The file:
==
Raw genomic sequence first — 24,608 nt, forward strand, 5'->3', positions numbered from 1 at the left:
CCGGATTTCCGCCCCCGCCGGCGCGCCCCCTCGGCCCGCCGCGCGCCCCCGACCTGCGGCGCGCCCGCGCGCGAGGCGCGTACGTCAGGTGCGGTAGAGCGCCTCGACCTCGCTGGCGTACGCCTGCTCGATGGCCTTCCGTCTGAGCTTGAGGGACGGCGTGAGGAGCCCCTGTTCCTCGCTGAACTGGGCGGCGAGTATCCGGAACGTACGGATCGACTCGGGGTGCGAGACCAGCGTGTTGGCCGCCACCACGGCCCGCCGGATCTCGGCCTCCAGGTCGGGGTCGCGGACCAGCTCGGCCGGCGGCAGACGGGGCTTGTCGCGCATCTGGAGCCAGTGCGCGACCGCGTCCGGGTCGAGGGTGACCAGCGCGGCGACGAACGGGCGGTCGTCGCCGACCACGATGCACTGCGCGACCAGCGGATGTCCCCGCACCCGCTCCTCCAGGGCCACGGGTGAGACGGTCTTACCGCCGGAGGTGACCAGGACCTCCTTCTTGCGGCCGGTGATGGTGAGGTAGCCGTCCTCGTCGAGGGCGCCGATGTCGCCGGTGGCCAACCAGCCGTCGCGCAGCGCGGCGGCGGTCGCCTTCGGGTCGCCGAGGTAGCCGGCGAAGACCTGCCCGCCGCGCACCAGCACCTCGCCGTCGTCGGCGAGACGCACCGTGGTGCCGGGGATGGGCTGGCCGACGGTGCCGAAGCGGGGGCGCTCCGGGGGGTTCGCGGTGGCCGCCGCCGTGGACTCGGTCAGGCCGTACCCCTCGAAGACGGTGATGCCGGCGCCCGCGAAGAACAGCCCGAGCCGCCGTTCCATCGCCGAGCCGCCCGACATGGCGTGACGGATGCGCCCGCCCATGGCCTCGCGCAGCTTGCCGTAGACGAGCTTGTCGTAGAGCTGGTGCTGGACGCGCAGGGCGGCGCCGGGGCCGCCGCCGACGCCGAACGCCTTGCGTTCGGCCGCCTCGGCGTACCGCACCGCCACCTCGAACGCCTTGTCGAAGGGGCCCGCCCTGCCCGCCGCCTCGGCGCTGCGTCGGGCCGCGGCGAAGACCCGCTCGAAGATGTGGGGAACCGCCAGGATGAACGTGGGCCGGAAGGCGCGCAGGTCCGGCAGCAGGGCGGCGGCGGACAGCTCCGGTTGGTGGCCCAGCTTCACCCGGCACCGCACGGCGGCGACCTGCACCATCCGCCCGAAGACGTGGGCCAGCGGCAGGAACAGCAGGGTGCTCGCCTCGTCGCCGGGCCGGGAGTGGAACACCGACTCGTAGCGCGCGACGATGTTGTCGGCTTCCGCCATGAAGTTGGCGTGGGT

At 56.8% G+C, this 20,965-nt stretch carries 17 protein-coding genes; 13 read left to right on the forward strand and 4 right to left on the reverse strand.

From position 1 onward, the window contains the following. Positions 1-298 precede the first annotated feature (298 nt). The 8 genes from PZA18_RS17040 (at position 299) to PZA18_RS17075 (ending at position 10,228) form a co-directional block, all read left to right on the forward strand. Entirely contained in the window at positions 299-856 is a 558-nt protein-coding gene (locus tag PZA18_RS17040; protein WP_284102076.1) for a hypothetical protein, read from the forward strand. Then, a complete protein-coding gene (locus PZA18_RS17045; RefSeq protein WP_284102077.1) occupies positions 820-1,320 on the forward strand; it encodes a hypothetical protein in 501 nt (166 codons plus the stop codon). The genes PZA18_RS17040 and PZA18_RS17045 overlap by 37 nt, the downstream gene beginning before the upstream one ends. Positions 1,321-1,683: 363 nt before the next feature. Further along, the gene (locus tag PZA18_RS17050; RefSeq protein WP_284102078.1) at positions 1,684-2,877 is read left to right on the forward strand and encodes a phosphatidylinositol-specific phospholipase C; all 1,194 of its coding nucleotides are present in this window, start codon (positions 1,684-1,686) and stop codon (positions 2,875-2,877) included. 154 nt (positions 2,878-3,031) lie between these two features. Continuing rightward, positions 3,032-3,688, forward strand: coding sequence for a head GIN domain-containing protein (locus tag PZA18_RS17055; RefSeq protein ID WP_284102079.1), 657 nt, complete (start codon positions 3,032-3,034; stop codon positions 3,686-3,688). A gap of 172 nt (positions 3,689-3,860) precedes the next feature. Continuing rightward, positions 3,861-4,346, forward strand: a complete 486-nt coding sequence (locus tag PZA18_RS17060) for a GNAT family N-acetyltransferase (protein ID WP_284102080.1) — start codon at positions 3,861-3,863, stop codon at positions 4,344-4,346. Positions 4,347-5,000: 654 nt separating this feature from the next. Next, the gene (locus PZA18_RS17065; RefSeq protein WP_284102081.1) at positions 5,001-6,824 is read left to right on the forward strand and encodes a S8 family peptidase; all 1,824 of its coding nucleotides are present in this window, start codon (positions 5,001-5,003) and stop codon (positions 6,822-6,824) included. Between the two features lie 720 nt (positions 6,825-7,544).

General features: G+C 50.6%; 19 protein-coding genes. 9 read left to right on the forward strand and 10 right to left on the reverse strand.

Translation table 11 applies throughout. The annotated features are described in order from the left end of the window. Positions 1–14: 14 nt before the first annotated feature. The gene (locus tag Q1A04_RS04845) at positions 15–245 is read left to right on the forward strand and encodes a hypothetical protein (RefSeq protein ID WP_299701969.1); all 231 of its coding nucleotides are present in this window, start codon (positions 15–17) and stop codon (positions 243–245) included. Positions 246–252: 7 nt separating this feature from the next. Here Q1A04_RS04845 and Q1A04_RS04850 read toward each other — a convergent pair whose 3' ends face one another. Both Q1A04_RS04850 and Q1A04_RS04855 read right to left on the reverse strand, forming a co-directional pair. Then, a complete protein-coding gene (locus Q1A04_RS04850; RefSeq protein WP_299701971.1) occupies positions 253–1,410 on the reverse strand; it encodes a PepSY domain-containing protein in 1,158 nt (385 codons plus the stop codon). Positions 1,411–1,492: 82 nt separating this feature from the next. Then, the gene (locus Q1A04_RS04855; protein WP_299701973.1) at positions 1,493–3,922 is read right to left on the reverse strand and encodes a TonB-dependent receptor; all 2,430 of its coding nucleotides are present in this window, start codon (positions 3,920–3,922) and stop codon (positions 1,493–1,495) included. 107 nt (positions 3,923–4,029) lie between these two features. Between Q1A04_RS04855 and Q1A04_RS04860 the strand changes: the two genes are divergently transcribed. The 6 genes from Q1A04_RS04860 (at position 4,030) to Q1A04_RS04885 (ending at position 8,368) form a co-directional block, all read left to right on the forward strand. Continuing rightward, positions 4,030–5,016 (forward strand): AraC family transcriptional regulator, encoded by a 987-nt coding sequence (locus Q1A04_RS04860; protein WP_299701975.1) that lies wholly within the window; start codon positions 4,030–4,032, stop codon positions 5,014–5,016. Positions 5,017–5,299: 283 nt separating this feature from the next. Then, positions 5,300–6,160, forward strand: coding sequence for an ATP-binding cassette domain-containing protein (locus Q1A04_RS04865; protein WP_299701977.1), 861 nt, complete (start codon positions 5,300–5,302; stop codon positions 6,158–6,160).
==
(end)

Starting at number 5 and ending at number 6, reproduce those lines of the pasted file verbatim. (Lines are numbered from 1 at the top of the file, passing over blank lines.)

General features: G+C 50.6%; 19 protein-coding genes. 9 read left to right on the forward strand and 10 right to left on the reverse strand.

Translation table 11 applies throughout. The annotated features are described in order from the left end of the window. Positions 1–14: 14 nt before the first annotated feature. The gene (locus tag Q1A04_RS04845) at positions 15–245 is read left to right on the forward strand and encodes a hypothetical protein (RefSeq protein ID WP_299701969.1); all 231 of its coding nucleotides are present in this window, start codon (positions 15–17) and stop codon (positions 243–245) included. Positions 246–252: 7 nt separating this feature from the next. Here Q1A04_RS04845 and Q1A04_RS04850 read toward each other — a convergent pair whose 3' ends face one another. Both Q1A04_RS04850 and Q1A04_RS04855 read right to left on the reverse strand, forming a co-directional pair. Then, a complete protein-coding gene (locus Q1A04_RS04850; RefSeq protein WP_299701971.1) occupies positions 253–1,410 on the reverse strand; it encodes a PepSY domain-containing protein in 1,158 nt (385 codons plus the stop codon). Positions 1,411–1,492: 82 nt separating this feature from the next. Then, the gene (locus Q1A04_RS04855; protein WP_299701973.1) at positions 1,493–3,922 is read right to left on the reverse strand and encodes a TonB-dependent receptor; all 2,430 of its coding nucleotides are present in this window, start codon (positions 3,920–3,922) and stop codon (positions 1,493–1,495) included. 107 nt (positions 3,923–4,029) lie between these two features. Between Q1A04_RS04855 and Q1A04_RS04860 the strand changes: the two genes are divergently transcribed. The 6 genes from Q1A04_RS04860 (at position 4,030) to Q1A04_RS04885 (ending at position 8,368) form a co-directional block, all read left to right on the forward strand. Continuing rightward, positions 4,030–5,016 (forward strand): AraC family transcriptional regulator, encoded by a 987-nt coding sequence (locus Q1A04_RS04860; protein WP_299701975.1) that lies wholly within the window; start codon positions 4,030–4,032, stop codon positions 5,014–5,016. Positions 5,017–5,299: 283 nt separating this feature from the next. Then, positions 5,300–6,160, forward strand: coding sequence for an ATP-binding cassette domain-containing protein (locus Q1A04_RS04865; protein WP_299701977.1), 861 nt, complete (start codon positions 5,300–5,302; stop codon positions 6,158–6,160).